DCSIMG

Revamped co-op gives residents fresh produce

Lucy Aitchison staffs the counter. Picture: Ian Georgeson

Lucy Aitchison staffs the counter. Picture: Ian Georgeson

A DISTRICT once declared a no-go zone for threatened pizza delivery drivers is now getting its five a day – thanks to a colourful new community fruit and veg co-op.

The gradual transformation of Broomhouse took a major step forward this week when Edinburgh’s only permanent, community-owned fruit-and-veg emporium reopened following a major overhaul.

The new look is already proving hugely popular with residents, who feel they now have a doorstep resource to shout about and be proud of.

One resident told the Evening News: “It’s provided a much-needed focal point for the community. People are really bowled over by the new look.”

The Broomhouse Health Strategy Group said the unique volunteer-run venue had been “gutted and overhauled” as part of a drive to increase the range of healthy food available in the area.

Customers will be able to shop for a wide range of tasty delicacies, but 
especially fresh produce, which is delivered daily.

The centre is also offering cooking classes, room for exercise and a home delivery service. Project co-ordinator Lucy Aitchison said people would be “transformed into budding Jamie Olivers” in the kitchen by one of their healthy cooking sessions.

Summing up the difference she hopes it will have on the community, she said: “This is hugely significant – the co-op has been totally gutted and will really help improve the overall wellbeing of people in 
Broomhouse.”

The work saw the co-op’s floors ripped up, its shelves taken out and re-arranged, and brand new counters installed. There is also space for those popular community events.

But the shop’s centrepiece is a stunning mural covering its walls and ceiling painted by Leith-based artist Chris Young.

The 40-year-old graffiti artist with Edinburgh-based MSCreative said the splash of colour provides a welcome contrast with the surrounding estate. “The shop has been around for a long time and its interior was really starting to look dated. I think this project gives the whole area an uplift,” he said.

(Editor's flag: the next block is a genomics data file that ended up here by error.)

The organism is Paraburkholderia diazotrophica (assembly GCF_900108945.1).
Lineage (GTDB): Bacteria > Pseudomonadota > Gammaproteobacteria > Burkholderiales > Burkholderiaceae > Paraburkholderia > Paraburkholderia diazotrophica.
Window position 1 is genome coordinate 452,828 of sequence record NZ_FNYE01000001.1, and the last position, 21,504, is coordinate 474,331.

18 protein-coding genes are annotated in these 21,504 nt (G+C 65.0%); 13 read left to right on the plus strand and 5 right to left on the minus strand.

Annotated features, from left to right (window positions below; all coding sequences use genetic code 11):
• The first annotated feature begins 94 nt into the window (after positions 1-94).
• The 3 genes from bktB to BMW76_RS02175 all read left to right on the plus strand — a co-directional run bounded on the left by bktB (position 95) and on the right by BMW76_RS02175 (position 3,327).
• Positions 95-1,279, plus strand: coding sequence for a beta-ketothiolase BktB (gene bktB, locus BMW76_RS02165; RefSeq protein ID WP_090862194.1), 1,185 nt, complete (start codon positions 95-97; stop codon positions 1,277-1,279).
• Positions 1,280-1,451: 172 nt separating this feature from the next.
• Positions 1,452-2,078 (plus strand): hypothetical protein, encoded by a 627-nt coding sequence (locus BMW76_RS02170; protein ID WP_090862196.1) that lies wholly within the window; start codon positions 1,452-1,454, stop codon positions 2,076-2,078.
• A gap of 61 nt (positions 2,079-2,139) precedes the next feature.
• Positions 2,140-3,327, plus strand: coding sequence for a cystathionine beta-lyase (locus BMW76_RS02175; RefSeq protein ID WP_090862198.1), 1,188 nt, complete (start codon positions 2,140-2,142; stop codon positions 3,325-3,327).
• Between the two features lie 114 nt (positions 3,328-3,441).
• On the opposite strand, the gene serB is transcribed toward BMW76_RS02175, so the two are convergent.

Residents have echoed his view, saying it reminds them of a chic store from a continental side street.

Ms Aitchison said: “The theme of the shop is based on a fruit shop scene in somewhere like Barcelona. You have these bold, fruit-themed patterns spreading across the walls and over the ceiling as well, which will really draw people in.”

Previously dubbed “Little Bosnia”, Broomhouse hit the headlines for all the wrong reasons when Pizza Hut announced back in 2004 that it would cease deliveries after 9pm because of threats from teenage gangs.

Area’s outlook is healthy

THE group was formed 20 years ago to do something about the area’s unhealthy salt ‘n’ sauce diet.

A community health visitor brought together three women’s groups who organised and ran a health day which resulted in the birth of the Health Strategy Group. In 1995 – after the James Report exposed Scotland as having “the worst diet in Europe” – they went on to open the shop.

Always on the look-out for volunteers, they can be contacted at info@healthstrategygroup.org.uk.

 

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